Agedashi tofu is a popular Japanese dish on the menu of virtually every izakaya, consisting of deep-fried tofu served in a tasty umami broth and is often served as an appetizer or side dish. The tofu is dusted with potato starch and then deep-fried to create a crispy exterior whilst the inside remains soft. The tofu is then served in a sauce made from dashi, soy sauce, mirin, and sugar, and garnished with toppings such as chopped green onions, ginger, or daikon.
Tamagoyaki is a Japanese style omelet and a classic Japanese home-cooking dish dating back to Japan’s Edo period. Many Japanese people eat tamagoyaki every day for breakfast, in lunch boxes or as side dishes in restaurants.
Tamagoyaki is an omelet consisting of layers of thinly rolled eggs, usually cut into pieces, rather than one big omelet. Unlike other egg dishes such as scrambled eggs or fried eggs, the flavor of tamagoyaki tastes good even when it’s served cold, which makes it a staple item in bento lunch boxes.
Convenience Store Snacks
Nikuman are Japanese steamed buns, usually filled with pork and other ingredients such as mushrooms and cabbage. Nikuman are a popular conbini (convenience store) snack, where you’ll find other variations on offer too such as pizza-man (pizza flavor bun) filled with cheese and tomato sauce and kare-man (curry flavor bun).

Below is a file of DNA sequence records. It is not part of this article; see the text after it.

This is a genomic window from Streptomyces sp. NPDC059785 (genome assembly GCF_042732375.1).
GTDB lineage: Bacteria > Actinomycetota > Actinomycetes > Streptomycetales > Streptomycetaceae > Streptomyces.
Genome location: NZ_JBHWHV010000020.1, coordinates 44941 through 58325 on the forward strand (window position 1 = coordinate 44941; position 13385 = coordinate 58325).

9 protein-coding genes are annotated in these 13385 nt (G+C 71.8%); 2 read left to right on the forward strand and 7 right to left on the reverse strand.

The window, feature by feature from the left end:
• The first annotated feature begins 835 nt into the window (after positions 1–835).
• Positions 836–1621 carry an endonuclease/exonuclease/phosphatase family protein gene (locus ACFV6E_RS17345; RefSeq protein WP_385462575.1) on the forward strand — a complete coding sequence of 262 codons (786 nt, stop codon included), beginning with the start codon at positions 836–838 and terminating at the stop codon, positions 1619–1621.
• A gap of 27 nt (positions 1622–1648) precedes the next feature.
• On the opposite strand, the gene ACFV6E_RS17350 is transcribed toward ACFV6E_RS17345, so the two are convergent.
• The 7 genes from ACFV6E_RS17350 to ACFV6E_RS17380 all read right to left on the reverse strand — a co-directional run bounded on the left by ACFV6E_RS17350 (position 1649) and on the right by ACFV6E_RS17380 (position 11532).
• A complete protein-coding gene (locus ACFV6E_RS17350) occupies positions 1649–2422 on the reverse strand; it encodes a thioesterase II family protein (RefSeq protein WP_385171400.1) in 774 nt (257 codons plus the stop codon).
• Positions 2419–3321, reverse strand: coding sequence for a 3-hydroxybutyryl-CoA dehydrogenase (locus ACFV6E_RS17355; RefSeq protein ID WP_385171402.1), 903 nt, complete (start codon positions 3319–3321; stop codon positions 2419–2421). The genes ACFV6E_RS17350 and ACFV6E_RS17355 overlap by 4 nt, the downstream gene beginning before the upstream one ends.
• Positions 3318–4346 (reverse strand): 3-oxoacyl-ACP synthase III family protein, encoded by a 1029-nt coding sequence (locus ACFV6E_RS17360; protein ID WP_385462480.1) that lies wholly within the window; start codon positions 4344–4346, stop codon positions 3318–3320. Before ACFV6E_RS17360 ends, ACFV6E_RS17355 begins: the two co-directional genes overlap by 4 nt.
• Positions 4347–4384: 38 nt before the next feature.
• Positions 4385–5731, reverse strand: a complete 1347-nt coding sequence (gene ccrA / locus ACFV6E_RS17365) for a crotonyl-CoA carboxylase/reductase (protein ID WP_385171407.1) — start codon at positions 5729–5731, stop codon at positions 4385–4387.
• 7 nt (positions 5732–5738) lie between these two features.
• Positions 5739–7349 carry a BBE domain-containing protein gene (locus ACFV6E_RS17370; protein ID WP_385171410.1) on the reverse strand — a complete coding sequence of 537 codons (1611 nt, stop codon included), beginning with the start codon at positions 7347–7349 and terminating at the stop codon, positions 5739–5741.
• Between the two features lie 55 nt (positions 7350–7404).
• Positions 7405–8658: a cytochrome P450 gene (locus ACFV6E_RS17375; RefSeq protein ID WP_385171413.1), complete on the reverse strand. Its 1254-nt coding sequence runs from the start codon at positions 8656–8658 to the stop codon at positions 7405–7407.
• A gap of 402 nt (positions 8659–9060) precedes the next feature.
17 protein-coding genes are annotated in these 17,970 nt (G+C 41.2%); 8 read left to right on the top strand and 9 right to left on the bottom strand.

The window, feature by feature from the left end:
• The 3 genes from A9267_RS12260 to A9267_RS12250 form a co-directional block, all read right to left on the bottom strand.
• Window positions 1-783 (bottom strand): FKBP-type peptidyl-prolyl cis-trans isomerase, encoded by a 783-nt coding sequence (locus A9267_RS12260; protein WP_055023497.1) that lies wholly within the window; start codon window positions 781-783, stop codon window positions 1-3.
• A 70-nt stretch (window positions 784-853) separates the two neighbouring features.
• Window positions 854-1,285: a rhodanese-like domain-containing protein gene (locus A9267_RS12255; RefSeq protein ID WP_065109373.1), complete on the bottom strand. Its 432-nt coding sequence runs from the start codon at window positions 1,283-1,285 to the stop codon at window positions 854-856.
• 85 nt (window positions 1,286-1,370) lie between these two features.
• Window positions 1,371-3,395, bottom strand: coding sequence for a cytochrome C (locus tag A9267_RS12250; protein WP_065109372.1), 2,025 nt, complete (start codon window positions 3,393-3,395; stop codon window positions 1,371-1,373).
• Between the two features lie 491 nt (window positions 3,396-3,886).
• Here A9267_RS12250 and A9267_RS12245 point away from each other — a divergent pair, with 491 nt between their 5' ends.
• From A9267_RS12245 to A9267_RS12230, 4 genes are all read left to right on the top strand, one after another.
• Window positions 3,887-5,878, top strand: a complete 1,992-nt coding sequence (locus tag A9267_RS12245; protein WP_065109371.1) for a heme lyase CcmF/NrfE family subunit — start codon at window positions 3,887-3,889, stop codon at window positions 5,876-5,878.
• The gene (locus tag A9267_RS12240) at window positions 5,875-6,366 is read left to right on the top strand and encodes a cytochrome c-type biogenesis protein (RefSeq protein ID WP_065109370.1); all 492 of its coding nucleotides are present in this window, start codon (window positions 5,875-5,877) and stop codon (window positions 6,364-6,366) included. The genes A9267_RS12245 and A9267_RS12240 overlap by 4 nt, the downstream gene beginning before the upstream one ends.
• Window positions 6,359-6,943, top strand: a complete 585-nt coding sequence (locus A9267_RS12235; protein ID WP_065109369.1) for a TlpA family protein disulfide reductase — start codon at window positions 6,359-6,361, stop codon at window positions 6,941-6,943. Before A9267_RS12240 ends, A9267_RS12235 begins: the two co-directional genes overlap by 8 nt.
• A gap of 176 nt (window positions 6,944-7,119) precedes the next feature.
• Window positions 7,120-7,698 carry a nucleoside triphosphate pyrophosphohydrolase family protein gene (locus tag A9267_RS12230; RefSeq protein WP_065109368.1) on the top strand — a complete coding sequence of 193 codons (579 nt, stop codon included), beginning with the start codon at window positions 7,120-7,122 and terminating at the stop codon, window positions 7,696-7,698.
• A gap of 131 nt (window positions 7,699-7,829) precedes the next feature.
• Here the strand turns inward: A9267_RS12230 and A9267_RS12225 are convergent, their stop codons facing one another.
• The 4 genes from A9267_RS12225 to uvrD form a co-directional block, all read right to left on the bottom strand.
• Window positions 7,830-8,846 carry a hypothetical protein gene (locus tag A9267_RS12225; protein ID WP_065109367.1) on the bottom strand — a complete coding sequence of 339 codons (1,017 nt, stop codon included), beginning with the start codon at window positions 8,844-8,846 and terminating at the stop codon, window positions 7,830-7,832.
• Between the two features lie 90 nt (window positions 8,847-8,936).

Onigiri are Japanese rice balls that are usually triangular or circular in shape. Filling and easy to make, they are a popular Japanese food and can be found in every convenience store in Japan. Onigiri are made from white rice and are often wrapped in nori seaweed and can contain different fillings such as umeboshi, salmon, and tuna mayo.
49. Fruit Sandwich
Another convenience store favorite item, fruit sandwiches can also often be found on the menus of a particular type of Japanese café known as the fruit parlor. Good quality fruit is expensive in Japan and is considered a luxury item, so is often exchanged as gifts and presented in fancy boxes. The fruit parlor is a type of café where you can enjoy a fruit-themed menu to include fruit sandwiches, parfaits, and cakes. Popular fruit sandwich fillings include strawberries with whipped cream, oranges, and kiwi.
50. Egg Mayo Sandwich
Known as tamago sando in Japanese, these simple sandwiches are a popular convenience store item for Japanese residents and tourists and are a great snack to eat on the go when you’re in a hurry. These sandwiches are made on soft white bread and filled with mashed up hard boiled eggs covered in Japanese mayo. In recent years, this simple snack has become so popular with international visitors to Japan it was even featured by celebrity chef Anthony Bourdain who described it as “Unnatural, Inexplicable Deliciousness!”
How many of these 50 Japanese dishes have you tried, and which are your favorites?